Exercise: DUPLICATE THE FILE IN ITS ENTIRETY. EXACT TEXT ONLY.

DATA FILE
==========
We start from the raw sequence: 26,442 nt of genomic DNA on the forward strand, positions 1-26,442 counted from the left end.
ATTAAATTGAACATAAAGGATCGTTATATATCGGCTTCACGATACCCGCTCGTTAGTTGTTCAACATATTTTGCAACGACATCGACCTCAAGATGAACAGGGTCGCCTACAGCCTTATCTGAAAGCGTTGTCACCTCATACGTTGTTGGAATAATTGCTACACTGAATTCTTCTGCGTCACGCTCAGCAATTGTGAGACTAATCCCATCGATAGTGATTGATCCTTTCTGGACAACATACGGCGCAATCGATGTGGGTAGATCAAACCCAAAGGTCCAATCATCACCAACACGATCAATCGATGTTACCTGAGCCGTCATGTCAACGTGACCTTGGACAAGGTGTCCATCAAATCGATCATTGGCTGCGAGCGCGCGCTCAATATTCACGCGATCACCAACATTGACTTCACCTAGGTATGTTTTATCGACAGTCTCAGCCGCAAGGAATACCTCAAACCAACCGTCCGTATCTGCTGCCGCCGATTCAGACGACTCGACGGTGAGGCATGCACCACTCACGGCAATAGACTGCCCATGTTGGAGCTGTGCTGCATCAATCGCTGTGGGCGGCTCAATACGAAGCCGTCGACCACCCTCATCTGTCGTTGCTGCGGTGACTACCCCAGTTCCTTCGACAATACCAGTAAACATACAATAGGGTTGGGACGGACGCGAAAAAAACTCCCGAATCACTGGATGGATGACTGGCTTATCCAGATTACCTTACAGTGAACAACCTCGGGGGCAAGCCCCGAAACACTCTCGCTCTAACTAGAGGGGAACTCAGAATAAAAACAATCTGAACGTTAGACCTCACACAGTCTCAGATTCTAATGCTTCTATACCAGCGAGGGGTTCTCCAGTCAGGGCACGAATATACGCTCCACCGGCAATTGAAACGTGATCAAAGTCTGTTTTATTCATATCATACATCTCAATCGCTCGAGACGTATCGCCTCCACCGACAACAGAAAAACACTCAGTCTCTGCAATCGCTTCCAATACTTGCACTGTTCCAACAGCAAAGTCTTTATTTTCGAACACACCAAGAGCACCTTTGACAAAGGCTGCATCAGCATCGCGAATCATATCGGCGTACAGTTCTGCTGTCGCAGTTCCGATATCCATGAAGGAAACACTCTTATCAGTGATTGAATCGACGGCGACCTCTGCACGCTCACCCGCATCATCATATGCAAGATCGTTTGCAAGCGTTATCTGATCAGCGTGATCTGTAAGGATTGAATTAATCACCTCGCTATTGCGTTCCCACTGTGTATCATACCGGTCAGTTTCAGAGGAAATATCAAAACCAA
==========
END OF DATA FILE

We start from the raw sequence: 26,442 nt of genomic DNA on the forward strand, positions 1-26,442 counted from the left end.
ATTAAATTGAACATAAAGGATCGTTATATATCGGCTTCACGATACCCGCTCGTTAGTTGTTCAACATATTTTGCAACGACATCGACCTCAAGATGAACAGGGTCGCCTACAGCCTTATCTGAAAGCGTTGTCACCTCATACGTTGTTGGAATAATTGCTACACTGAATTCTTCTGCGTCACGCTCAGCAATTGTGAGACTAATCCCATCGATAGTGATTGATCCTTTCTGGACAACATACGGCGCAATCGATGTGGGTAGATCAAACCCAAAGGTCCAATCATCACCAACACGATCAATCGATGTTACCTGAGCCGTCATGTCAACGTGACCTTGGACAAGGTGTCCATCAAATCGATCATTGGCTGCGAGCGCGCGCTCAATATTCACGCGATCACCAACATTGACTTCACCTAGGTATGTTTTATCGACAGTCTCAGCCGCAAGGAATACCTCAAACCAACCGTCCGTATCTGCTGCCGCCGATTCAGACGACTCGACGGTGAGGCATGCACCACTCACGGCAATAGACTGCCCATGTTGGAGCTGTGCTGCATCAATCGCTGTGGGCGGCTCAATACGAAGCCGTCGACCACCCTCATCTGTCGTTGCTGCGGTGACTACCCCAGTTCCTTCGACAATACCAGTAAACATACAATAGGGTTGGGACGGACGCGAAAAAAACTCCCGAATCACTGGATGGATGACTGGCTTATCCAGATTACCTTACAGTGAACAACCTCGGGGGCAAGCCCCGAAACACTCTCGCTCTAACTAGAGGGGAACTCAGAATAAAAACAATCTGAACGTTAGACCTCACACAGTCTCAGATTCTAATGCTTCTATACCAGCGAGGGGTTCTCCAGTCAGGGCACGAATATACGCTCCACCGGCAATTGAAACGTGATCAAAGTCTGTTTTATTCATATCATACATCTCAATCGCTCGAGACGTATCGCCTCCACCGACAACAGAAAAACACTCAGTCTCTGCAATCGCTTCCAATACTTGCACTGTTCCAACAGCAAAGTCTTTATTTTCGAACACACCAAGAGCACCTTTGACAAAGGCTGCATCAGCATCGCGAATCATATCGGCGTACAGTTCTGCTGTCGCAGTTCCGATATCCATGAAGGAAACACTCTTATCAGTGATTGAATCGACGGCGACCTCTGCACGCTCACCCGCATCATCATATGCAAGATCGTTTGCAAGCGTTATCTGATCAGCGTGATCTGTAAGGATTGAATTAATCACCTCGCTATTGCGTTCCCACTGTGTATCATACCGGTCAGTTTCAGAGGAAATATCAAAACCAA